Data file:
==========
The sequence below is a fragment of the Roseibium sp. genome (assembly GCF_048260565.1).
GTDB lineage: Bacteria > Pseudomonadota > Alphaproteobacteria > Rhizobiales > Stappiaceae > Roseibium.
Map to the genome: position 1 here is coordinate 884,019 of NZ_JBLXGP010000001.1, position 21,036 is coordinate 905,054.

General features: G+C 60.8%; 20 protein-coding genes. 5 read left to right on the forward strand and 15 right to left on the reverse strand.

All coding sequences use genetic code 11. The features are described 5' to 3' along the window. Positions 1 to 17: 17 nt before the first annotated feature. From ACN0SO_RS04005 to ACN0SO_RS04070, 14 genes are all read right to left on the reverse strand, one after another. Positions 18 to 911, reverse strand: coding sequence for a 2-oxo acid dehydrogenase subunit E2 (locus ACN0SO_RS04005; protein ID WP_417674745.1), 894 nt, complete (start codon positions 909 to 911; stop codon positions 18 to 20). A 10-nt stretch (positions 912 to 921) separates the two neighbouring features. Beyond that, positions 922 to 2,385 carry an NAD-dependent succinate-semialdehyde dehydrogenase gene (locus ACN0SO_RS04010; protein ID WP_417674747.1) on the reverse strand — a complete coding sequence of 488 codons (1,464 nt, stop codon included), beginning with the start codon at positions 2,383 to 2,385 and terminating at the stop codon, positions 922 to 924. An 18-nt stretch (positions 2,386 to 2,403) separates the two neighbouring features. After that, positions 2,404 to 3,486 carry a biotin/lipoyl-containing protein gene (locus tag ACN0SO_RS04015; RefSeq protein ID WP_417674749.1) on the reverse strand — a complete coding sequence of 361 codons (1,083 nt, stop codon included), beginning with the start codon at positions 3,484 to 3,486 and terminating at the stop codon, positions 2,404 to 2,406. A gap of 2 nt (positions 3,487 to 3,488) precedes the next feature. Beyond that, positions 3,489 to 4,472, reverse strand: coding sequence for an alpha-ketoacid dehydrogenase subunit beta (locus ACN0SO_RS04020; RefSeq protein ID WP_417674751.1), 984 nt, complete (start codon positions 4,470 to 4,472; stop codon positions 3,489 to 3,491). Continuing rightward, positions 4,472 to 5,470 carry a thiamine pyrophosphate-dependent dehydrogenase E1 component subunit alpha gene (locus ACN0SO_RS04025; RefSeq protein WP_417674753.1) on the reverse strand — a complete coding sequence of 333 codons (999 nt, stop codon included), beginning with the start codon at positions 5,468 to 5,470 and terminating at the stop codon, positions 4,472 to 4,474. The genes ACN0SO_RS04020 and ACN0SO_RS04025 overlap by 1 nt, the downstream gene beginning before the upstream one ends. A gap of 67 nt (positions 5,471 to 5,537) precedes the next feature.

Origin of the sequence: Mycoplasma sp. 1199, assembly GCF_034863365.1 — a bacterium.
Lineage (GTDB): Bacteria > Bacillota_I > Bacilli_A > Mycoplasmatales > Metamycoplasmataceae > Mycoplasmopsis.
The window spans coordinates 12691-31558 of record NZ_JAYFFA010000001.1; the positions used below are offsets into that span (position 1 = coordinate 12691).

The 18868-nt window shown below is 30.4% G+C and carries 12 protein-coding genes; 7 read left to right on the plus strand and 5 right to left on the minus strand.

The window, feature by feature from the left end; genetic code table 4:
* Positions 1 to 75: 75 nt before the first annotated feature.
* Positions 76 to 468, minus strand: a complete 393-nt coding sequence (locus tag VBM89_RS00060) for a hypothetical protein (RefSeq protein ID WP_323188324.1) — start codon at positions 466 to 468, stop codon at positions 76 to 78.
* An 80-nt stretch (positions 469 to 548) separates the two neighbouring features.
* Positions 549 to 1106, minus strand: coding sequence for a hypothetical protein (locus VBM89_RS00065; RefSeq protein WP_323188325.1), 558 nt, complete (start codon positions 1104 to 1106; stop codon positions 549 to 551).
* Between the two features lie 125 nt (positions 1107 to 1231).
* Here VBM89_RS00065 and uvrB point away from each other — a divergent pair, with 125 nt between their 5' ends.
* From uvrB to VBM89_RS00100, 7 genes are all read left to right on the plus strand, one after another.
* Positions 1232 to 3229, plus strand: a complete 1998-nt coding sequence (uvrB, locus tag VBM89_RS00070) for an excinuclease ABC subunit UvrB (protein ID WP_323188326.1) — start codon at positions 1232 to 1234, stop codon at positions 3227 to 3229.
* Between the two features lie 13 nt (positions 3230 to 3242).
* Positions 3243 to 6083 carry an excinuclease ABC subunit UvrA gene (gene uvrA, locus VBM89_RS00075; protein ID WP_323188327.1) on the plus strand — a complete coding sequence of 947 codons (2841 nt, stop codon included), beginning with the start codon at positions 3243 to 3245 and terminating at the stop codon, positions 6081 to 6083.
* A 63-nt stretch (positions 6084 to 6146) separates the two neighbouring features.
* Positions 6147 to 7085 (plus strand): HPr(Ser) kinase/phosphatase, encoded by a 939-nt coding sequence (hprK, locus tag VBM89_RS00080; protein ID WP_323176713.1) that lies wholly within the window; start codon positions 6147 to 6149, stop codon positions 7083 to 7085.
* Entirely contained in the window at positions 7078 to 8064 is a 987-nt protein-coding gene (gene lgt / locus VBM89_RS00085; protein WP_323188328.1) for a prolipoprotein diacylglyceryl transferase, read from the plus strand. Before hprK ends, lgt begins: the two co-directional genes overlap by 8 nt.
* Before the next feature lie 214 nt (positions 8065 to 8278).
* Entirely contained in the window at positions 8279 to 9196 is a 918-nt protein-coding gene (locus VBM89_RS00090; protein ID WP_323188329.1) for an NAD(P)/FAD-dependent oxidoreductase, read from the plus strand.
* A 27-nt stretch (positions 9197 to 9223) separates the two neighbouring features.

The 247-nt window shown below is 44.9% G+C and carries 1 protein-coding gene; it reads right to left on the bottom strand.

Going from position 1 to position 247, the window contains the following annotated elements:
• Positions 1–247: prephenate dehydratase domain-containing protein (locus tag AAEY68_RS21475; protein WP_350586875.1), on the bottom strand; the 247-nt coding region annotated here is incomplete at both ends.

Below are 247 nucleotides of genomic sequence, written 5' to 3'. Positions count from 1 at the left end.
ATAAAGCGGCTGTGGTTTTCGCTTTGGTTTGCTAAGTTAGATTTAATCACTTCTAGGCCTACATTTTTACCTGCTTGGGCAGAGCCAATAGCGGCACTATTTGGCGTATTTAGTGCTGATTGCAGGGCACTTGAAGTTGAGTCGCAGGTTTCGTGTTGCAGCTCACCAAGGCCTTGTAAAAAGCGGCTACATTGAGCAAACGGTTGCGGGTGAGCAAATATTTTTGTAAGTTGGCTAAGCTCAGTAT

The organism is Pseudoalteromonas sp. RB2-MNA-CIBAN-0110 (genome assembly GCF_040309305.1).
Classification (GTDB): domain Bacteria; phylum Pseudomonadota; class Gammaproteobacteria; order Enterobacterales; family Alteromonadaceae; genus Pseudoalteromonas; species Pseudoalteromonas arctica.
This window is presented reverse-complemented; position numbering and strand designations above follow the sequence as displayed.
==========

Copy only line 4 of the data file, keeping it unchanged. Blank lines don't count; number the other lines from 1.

General features: G+C 60.8%; 20 protein-coding genes. 5 read left to right on the forward strand and 15 right to left on the reverse strand.